When Longtime New York soccer fans hear the name of Giovanni Savarese (Brooklyn ’98, BS in Marketing), they may recall the glory days when he played for the Long Island Rough Riders alongside Tony Meola and Chris Armas, winning the league’s MVP honors as well as a championship in 1995, or they may remember his inaugural club goal for the MetroStars, now the Red Bulls, in 1996. Venezuelans will recall the 10 goals their countryman scored in 30 appearances for their national team, from 1989-2001. Similarly, the Welsh may recount his 14 goals when he was on loan to Swansea City in 2000.
For members of the LIU community, Gio Savarese embodies the gold standard of the University’s rich athletic tradition, which has produced professional athletes in several other sports and given educational opportunities to countless alumni.
Now fans of the Portland Timbers in the Pacific Northwest are enjoying the brilliance of this soccer mastermind who’s taking their Western Conference leading team to the MLS Cup final game this Saturday. Atlanta United will host Savarese’s Timbers at the Mercedes-Benz Stadium in Atlanta, Georgia. The match to determine the Major League Soccer champion will be broadcast live on FOX at 8 p.m. EST.
Almost exactly a year ago, Savarese became the Timbers’ third head coach in the club’s history, following his successful yet tumultuous stint coaching the New York Cosmos. He assumed the position on Dec. 18, 2017. This Saturday’s match will mark the fifth time that Savarese’s teams have reached the final rounds in the last six years.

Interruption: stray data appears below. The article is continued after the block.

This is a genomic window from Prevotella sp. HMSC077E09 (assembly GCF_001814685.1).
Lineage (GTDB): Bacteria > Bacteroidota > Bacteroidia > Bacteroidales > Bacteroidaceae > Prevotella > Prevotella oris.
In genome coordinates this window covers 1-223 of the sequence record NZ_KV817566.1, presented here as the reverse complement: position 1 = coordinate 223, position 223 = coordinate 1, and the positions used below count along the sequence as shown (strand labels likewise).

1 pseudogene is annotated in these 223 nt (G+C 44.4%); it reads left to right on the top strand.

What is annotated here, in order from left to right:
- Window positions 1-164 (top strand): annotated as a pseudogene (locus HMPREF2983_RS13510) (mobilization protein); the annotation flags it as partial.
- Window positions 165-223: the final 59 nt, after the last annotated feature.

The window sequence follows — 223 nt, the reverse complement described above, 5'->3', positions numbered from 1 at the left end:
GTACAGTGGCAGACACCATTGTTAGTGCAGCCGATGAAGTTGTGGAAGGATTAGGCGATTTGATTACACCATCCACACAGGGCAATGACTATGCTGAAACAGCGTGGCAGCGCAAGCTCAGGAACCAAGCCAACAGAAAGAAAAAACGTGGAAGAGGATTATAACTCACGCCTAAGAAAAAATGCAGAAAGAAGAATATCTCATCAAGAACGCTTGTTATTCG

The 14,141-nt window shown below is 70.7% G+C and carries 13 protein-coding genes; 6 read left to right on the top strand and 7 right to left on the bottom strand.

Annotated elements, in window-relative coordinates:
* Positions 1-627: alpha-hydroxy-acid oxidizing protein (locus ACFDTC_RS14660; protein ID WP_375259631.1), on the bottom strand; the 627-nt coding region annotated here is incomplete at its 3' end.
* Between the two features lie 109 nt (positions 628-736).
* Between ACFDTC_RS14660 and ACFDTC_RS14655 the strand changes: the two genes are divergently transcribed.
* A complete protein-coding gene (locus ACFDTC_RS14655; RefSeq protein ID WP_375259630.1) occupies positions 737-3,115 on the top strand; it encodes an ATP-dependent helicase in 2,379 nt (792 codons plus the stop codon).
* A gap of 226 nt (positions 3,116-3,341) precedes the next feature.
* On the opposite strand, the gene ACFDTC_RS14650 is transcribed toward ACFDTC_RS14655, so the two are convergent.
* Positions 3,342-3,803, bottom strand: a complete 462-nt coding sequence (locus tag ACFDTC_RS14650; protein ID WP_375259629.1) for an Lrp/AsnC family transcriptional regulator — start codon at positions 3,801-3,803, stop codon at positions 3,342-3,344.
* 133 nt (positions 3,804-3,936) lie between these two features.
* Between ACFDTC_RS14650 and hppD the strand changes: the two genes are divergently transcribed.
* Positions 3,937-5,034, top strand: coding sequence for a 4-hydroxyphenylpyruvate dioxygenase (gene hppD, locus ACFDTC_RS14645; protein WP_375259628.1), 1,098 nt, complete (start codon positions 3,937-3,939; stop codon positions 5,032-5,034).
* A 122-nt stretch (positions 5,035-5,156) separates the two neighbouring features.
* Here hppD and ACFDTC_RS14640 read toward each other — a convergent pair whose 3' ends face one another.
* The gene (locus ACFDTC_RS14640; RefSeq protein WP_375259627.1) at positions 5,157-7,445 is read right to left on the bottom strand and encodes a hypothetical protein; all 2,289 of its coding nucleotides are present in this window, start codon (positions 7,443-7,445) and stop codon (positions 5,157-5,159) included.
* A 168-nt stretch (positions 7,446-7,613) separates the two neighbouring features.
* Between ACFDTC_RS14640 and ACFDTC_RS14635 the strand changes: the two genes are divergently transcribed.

Exhibiting his usual humble temperament off the field, the coach was quick to deflect praise when a reporter inquired about his thoughts of this impressive feat.
“I’ve been lucky that the players that I have had have worked very hard together to achieve good things,” Savarese told the Oregonian during his press conference last weekend.
When asked whether he was surprised to see his team make the MLS Cup championship game in his first season, Savarese offered a curt response without hesitation.
“No,” he said, “because I work, and we work, for this. We work to compete—and we’ll compete this coming Saturday.”
Savarese also lauded the Timbers’ opponent, which finished the season with 69 points. “I think it’s going to be a good game,” he said.
In a recent interview with the University, Savarese reflected on his time playing for the LIU Brooklyn Blackbirds (above), noting the invaluable experience of his going to school in New York City.
“One thing that helps you in being in New York is that you are always in a very diverse environment,” he said. “It allows you to understand culture from many different places. That helps me now to understand players and their culture.”
Although the school has grown substantially since he graduated, Savarese’s advice for current students exhibits the paradigm he employed while at LIU Brooklyn.
“What I think is important is to embrace everything they have around them, what New York City brings,” he said. “Try to find your own path, but also learn from those that already had success.”
As his record shows, LIU’s Gio Savarese has found many ways to achieve his goal: victory on the pitch.